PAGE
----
Two state senators from southeast Pennsylvania said they plan to re-introduce bipartisan legislation in early 2015 to enact an impact fee on natural gas gathering and transmission pipelines along the lines of one already in place for production.
Republican Sen. John Rafferty and Democratic Sen. Andrew Dinniman, who both represent parts of Berks, Chester and Montgomery counties, are co-sponsoring SB 1499, which was introduced and last referred in October to the Environmental Resources and Energy Committee.
"Throughout Pennsylvania, residents have been affected by the construction of natural gas lines, they wrote in a memo to lawmakers this week. “With the surge in natural gas drilling, many residents of Pennsylvania are experiencing the effects of the growth in this industry. Although the construction of this energy infrastructure is often done very efficiently, many communities experience a period of reduced quality of life and long-term impacts to the environment as a result of the construction process."
Rafferty and Dinniman referenced the traffic, noise, environmental impacts and safety risks associated with pipeline construction as reasons for reintroducing the legislation, which they plan to do next year.
Parts of southeast Pennsylvania, an area removed from the shale boom, have been home to pockets of construction opposition. Townships in Chester County, for example, recently aligned against Sunoco Logistics Partners LP's request for public utility status to bypass local zoning ordinances that it claimed were slowing down plans for Mariner East pipeline (see Shale Daily, Oct. 3; April 28).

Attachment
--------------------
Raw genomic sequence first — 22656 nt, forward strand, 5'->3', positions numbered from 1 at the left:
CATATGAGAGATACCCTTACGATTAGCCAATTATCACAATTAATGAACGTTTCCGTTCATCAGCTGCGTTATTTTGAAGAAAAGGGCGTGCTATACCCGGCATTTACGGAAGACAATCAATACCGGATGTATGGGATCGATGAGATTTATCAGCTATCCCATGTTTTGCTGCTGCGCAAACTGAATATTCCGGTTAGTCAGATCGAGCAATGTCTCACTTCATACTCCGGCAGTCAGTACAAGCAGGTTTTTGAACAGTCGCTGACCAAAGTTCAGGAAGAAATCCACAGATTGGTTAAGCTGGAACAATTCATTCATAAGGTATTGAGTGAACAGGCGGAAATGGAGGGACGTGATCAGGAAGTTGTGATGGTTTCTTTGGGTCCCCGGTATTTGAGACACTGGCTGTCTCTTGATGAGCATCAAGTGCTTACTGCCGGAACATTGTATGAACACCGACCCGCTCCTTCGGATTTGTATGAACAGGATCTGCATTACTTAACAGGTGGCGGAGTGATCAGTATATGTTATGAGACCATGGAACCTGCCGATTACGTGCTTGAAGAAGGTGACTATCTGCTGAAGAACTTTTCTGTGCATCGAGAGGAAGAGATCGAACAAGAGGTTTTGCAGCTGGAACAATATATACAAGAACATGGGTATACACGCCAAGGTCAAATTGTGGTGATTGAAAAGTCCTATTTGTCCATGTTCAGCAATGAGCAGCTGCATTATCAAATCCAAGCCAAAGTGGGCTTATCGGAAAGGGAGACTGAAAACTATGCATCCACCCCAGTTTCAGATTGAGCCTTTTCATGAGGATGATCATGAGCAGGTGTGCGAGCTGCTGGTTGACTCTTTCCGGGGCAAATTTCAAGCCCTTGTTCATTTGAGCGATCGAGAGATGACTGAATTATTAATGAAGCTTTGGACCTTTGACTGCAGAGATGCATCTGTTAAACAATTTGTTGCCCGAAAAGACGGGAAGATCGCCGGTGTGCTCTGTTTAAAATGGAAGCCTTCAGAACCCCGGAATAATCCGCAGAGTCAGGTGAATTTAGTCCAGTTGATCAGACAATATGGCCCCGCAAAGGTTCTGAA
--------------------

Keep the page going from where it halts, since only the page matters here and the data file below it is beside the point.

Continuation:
The state already charges an impact fee for all unconventional wells drilled in the state (see Shale Daily, April 4; Feb. 15, 2012) Under SB 1499, an impact fee for pipelines would be calculated based on their linear foot acreage and right-of-way width using the county average land value in an affected area.
The fees generated would be collected by the Pennsylvania Public Utilities Commission and deposited into a pipeline impact fund. The state senators said 10% of the collected fees would be used for administration, 50% would be used for annual payments to affected counties, and 40% would go to affected municipalities. The legislation would only apply to pipelines constructed after the bill's passage.
About 45 pipeline projects are in the works to serve growing supplies in Ohio, West Virginia and Pennsylvania. Newbuilds, pipeline reversals, system expansions and liquefied natural gas export facilities are expected to add 33.7 Bcf/d of takeaway capacity by 2018, according to a recent analysis by Range Resources Corp. (see Shale Daily, Oct. 15).
Gov.-elect Tom Wolf wants to enact a 5% oil and gas severance tax on producers (see Shale Daily, Nov. 5; May 21). Democratic state Sen. Jim Brewster unveiled a plan on Tuesday to allow shale drillers to credit current impact fee expenses toward a 5% severance tax that would go toward public education (see Shale Daily, Dec. 17).